Wednesday, March 21, 2012
I recently heard of a fantastic assignment given by Bryan Birch, an instructor over at the Academy of Art University here in San Francisco. I have a scriptwriting class that I'm teaching at Miami Ad School starting in a couple of weeks, and I plan to steal this idea and use it as the first assignment for my class.
The assignment is simple: put together a portfolio of ads you wish you had done. Not ads you have done--ads that other people have done that you absolutely love.
Bryan has his class bring in three and then asks the students to discuss them. With each student's three ads, the class talks about the similarities. "The string that turns the 'beads' into a 'necklace," Bryan says. For example, absurdity might be a common element in each of the ads. This is basically the style of ads you like to do. And there can be several strings in each group. Bryan then has the students bring in ads that they have done that fit on this string.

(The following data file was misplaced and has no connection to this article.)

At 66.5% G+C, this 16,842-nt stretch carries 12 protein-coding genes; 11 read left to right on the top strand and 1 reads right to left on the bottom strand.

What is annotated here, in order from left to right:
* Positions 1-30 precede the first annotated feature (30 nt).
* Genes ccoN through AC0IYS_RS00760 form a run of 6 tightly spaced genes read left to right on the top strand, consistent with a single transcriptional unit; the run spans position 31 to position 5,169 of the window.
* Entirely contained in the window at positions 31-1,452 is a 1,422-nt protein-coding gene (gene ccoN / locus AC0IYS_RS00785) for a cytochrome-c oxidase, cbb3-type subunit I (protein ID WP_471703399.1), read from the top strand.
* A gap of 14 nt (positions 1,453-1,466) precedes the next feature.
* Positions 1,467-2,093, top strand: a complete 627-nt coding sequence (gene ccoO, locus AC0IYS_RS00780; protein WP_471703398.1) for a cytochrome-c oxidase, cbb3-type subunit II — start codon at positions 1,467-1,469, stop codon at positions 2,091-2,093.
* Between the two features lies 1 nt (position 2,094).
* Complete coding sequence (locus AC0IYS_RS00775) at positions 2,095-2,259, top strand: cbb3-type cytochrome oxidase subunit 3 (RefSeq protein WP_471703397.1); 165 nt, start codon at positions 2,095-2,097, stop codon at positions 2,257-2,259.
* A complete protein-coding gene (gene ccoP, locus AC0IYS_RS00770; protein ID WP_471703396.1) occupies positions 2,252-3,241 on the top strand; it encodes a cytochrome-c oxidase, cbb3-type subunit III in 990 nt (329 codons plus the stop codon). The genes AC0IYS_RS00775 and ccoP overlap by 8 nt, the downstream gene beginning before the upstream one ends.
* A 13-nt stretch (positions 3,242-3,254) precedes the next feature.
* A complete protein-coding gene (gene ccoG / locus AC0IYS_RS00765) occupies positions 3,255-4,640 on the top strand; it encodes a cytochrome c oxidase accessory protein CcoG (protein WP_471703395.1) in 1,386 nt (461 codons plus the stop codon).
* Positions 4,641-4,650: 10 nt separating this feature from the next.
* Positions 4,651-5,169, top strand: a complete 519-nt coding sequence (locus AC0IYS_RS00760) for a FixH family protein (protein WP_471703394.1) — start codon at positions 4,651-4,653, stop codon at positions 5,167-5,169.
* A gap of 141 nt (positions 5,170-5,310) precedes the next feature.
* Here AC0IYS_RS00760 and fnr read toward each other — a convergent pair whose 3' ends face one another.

This gives the students a "North Star," as Bryan calls it. It helps them to recognize and articulate the kind of ads they like to do, see opportunities to work those traits more into their book and push for that in their future assignments. If you quirky, dry humor, it should be in your book. If you hate sappy stories, you shouldn't have those in your book. The point of your job search is to find you a job that you will love (and hence where you will thrive). An agency that wants you because they want you to do the kind of work you like to do--the kind of work that should be reflected in your portfolio.
For my students, I think I'm going to ask them to build a full reel--7-10 spots (or something that has a script)--and put together a Pinterest board. Pinterest is perfect for this kind of thing.
Having a dream portfolio sets a bar. Probably a pretty high one. And with every ad you do, you can look and say, "Is this good enough? Would I put this in my dream portfolio? How can I make it more like the stuff in my dream portfolio?" Wouldn't it be nice if one day, many years for now, your dream portfolio was made up entirely of your own work?